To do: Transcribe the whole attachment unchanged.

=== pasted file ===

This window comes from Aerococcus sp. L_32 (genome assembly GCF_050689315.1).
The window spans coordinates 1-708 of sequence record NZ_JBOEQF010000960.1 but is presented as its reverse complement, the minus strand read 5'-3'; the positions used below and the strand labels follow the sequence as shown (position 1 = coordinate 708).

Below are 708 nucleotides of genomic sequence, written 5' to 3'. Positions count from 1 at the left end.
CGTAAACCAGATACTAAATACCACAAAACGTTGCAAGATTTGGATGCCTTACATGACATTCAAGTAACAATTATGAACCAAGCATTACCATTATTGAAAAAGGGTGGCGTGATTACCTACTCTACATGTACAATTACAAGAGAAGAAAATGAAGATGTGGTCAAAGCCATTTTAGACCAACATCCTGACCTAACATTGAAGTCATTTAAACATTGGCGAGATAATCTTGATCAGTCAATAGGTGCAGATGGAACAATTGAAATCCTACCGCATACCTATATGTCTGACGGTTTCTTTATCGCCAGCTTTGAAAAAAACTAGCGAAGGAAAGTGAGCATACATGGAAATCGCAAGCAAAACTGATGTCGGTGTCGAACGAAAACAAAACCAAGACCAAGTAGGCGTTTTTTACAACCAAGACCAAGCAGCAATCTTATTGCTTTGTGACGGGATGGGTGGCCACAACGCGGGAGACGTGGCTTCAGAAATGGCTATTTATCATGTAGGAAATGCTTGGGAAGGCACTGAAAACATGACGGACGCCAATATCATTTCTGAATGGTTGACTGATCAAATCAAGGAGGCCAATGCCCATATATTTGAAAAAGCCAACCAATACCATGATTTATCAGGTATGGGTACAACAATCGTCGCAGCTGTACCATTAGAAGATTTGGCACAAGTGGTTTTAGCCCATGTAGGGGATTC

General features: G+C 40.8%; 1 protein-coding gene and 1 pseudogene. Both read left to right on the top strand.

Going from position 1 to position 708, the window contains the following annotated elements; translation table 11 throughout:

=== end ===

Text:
This window comes from Aerococcus sp. L_32 (genome assembly GCF_050689315.1).
The window spans coordinates 1-708 of sequence record NZ_JBOEQF010000960.1 but is presented as its reverse complement, the minus strand read 5'-3'; the positions used below and the strand labels follow the sequence as shown (position 1 = coordinate 708).

Below are 708 nucleotides of genomic sequence, written 5' to 3'. Positions count from 1 at the left end.
CGTAAACCAGATACTAAATACCACAAAACGTTGCAAGATTTGGATGCCTTACATGACATTCAAGTAACAATTATGAACCAAGCATTACCATTATTGAAAAAGGGTGGCGTGATTACCTACTCTACATGTACAATTACAAGAGAAGAAAATGAAGATGTGGTCAAAGCCATTTTAGACCAACATCCTGACCTAACATTGAAGTCATTTAAACATTGGCGAGATAATCTTGATCAGTCAATAGGTGCAGATGGAACAATTGAAATCCTACCGCATACCTATATGTCTGACGGTTTCTTTATCGCCAGCTTTGAAAAAAACTAGCGAAGGAAAGTGAGCATACATGGAAATCGCAAGCAAAACTGATGTCGGTGTCGAACGAAAACAAAACCAAGACCAAGTAGGCGTTTTTTACAACCAAGACCAAGCAGCAATCTTATTGCTTTGTGACGGGATGGGTGGCCACAACGCGGGAGACGTGGCTTCAGAAATGGCTATTTATCATGTAGGAAATGCTTGGGAAGGCACTGAAAACATGACGGACGCCAATATCATTTCTGAATGGTTGACTGATCAAATCAAGGAGGCCAATGCCCATATATTTGAAAAAGCCAACCAATACCATGATTTATCAGGTATGGGTACAACAATCGTCGCAGCTGTACCATTAGAAGATTTGGCACAAGTGGTTTTAGCCCATGTAGGGGATTC

General features: G+C 40.8%; 1 protein-coding gene and 1 pseudogene. Both read left to right on the top strand.

Going from position 1 to position 708, the window contains the following annotated elements; translation table 11 throughout: